In trading, a straddle options strategy is a neutral strategy that involves buying a put and call option simultaneously for the underlying security at the same strike price and expiration date. Traders often use long straddle strategies if they predict a big price change of an underlying asset but aren’t sure of its direction.
Read on to know how the straddle strategies work and how you can use them in different scenarios to earn profit.
To impede the ill effects of risk, investors sometimes choose to keep their options open, anticipating a significant market movement or volatility.
The straddle option strategy essentially involves buying or selling a call and put option on the same stock simultaneously with the same strike price and expiration date.
Options traders use this strategy to maintain a neutral position in the market. It requires complex analysis because one needs to both buy and sell multiple options on multiple underlying assets at various strike prices.
However, it can turn out to be fruitful for the trader who can make a profit no matter where the price of the underlying asset ends up.
When traders detect a significant price movement but cannot determine its direction, they choose to straddle. Although straddling can potentially be profitable, it can also pose more significant risks of losses.
By assessing an underlying asset’s price movement, investors may choose a market-neutral strategy that can improve profitability. Investors have two options to straddle their approach.
Broadly, there are two types of straddles:
A long straddle in options trading involves dealing with fluctuations in market prices irrespective of their direction.
You must buy a call and put the option simultaneously to enable this strategy. Ensure that your strike prices, expiration dates and underlying asset type remain the same. In either direction, the strategy helps make money.
However, when markets remain stagnant, net losses equal the net premium paid for the asset.
The long straddle strategy lets investors profit from an increase in implied volatility. Thus, selling the stock without volatility will result in undervaluing the asset. Conversely, this strategy allows traders to buy stocks at a discount and wait for implied volatility to raise their value.
The long straddle strategy works when traders keep track of the timing of closing a trade. Depending on the increase in volatility, traders might not hold straddles till their expiry and instead trade on time decay.
Timing a long straddle is essential. Share prices may change when there are significant market movements.
The direction of the price movement can affect profit making since the trader buys and sells at the same price. A long straddle strategy is not applicable when stock prices are not expected to undergo significant changes.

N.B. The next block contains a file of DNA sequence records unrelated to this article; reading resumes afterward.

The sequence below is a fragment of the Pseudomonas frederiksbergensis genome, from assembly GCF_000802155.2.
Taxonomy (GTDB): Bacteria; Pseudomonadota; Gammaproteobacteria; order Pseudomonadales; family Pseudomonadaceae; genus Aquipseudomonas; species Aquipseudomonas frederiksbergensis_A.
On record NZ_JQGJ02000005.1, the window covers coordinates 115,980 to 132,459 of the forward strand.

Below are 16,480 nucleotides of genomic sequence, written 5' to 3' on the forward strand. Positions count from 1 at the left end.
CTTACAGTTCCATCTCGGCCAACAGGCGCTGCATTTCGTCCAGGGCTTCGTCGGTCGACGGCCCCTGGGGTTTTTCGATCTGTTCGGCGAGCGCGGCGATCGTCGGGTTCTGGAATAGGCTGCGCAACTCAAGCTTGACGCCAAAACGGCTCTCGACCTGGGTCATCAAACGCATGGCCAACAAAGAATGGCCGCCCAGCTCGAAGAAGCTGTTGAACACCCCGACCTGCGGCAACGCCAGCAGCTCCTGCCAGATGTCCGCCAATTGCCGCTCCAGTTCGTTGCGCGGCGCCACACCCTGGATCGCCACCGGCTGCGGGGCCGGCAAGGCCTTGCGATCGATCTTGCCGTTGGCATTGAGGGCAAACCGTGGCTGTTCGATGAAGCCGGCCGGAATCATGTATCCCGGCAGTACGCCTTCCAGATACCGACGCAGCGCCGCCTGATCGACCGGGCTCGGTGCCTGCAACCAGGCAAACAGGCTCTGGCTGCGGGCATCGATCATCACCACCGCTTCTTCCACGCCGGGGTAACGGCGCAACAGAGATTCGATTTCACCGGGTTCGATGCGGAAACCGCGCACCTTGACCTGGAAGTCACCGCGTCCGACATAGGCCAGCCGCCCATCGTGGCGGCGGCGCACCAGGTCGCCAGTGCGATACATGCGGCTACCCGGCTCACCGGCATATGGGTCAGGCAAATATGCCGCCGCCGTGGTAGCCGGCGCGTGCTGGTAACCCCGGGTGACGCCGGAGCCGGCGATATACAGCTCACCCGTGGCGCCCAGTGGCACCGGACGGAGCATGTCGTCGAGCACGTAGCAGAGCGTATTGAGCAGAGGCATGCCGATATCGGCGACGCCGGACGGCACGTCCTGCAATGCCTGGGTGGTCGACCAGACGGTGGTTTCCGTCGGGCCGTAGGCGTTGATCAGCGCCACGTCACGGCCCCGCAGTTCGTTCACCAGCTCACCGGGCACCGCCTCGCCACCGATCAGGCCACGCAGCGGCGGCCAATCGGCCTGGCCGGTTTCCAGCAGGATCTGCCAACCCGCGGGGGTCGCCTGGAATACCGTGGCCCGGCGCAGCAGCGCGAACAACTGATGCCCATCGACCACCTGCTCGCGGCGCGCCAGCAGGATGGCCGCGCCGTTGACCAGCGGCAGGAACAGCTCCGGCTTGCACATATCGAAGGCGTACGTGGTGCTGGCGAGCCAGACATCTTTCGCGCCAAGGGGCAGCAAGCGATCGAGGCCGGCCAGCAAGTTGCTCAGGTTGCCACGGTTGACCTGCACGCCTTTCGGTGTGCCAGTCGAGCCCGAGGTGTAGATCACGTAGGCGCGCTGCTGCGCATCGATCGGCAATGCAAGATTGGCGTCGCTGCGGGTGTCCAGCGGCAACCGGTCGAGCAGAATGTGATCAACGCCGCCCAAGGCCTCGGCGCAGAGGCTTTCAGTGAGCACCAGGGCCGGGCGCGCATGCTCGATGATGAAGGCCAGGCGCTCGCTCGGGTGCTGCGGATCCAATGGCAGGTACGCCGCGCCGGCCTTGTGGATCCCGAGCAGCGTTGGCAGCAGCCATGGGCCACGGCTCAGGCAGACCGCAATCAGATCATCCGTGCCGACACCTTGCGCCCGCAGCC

If a trader buys both the call and put options for Rs.10 each at the Rs.100 strike price for a stock trading at Rs.100, the stock would need to be below Rs.90 or above Rs.110 on or before expiration to gain profits.
On the expiry date, it is likely that one of the options will be profitable and the other contract will need to be exited. The difference between the cost of the two options denotes the net profit or loss on the trade.
The long straddle strategy gives a chance to make unlimited profits depending on the price fluctuation. The maximum loss value equals the premium paid for the put and call options. Thus, if a trader predicts market volatility correctly, the movement of price fluctuation does not matter.
The short straddle strategy involves purchasing a short call and short put when the market is moderately volatile. Thus, when traders use the call and put options simultaneously, they can make profits if they anticipate no price movements.
However, if the market movement is opposite to the trader’s prediction, it becomes increasingly risky. Unlike long straddle options, traders may lose more than the premium paid if they fail to anticipate market changes correctly.
Short straddle strategies work efficiently when price volatility is minimum. The upper breakeven point is the sum of the strike price for short calls and the net premium received, while the lower breakeven point is the difference between a short put’s strike price and the net premium received.
So, ideally, an investor should place his bet between the breakeven points to make a profit.
Predicting a stagnant price movement is necessary to gain profits from a short straddle strategy. Unlike long straddle strategies, traders must predict the least volatile price movements to make money from the same strike price.
A stable market can lead to the expiration of call/put options and a subsequent gain of premiums.